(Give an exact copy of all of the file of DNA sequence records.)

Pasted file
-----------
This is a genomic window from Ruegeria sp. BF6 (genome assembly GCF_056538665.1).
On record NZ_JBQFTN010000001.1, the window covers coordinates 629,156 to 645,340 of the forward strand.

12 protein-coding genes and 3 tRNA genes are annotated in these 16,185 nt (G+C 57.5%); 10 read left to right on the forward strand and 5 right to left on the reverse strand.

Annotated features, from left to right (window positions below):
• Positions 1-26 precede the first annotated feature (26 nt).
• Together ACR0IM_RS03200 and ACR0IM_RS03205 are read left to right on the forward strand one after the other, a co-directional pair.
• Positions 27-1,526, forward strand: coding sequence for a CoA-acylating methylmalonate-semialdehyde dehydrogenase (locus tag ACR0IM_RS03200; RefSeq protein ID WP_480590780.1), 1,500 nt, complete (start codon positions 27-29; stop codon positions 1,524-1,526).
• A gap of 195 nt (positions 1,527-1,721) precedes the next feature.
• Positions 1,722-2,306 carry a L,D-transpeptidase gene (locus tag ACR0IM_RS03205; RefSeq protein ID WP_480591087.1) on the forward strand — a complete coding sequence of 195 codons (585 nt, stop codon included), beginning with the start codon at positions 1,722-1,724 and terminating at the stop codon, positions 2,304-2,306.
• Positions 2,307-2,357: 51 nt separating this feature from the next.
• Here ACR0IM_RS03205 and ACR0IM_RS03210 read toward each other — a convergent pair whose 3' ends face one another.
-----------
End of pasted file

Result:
This is a genomic window from Ruegeria sp. BF6 (genome assembly GCF_056538665.1).
On record NZ_JBQFTN010000001.1, the window covers coordinates 629,156 to 645,340 of the forward strand.

12 protein-coding genes and 3 tRNA genes are annotated in these 16,185 nt (G+C 57.5%); 10 read left to right on the forward strand and 5 right to left on the reverse strand.

Annotated features, from left to right (window positions below):
• Positions 1-26 precede the first annotated feature (26 nt).
• Together ACR0IM_RS03200 and ACR0IM_RS03205 are read left to right on the forward strand one after the other, a co-directional pair.
• Positions 27-1,526, forward strand: coding sequence for a CoA-acylating methylmalonate-semialdehyde dehydrogenase (locus tag ACR0IM_RS03200; RefSeq protein ID WP_480590780.1), 1,500 nt, complete (start codon positions 27-29; stop codon positions 1,524-1,526).
• A gap of 195 nt (positions 1,527-1,721) precedes the next feature.
• Positions 1,722-2,306 carry a L,D-transpeptidase gene (locus tag ACR0IM_RS03205; RefSeq protein ID WP_480591087.1) on the forward strand — a complete coding sequence of 195 codons (585 nt, stop codon included), beginning with the start codon at positions 1,722-1,724 and terminating at the stop codon, positions 2,304-2,306.
• Positions 2,307-2,357: 51 nt separating this feature from the next.
• Here ACR0IM_RS03205 and ACR0IM_RS03210 read toward each other — a convergent pair whose 3' ends face one another.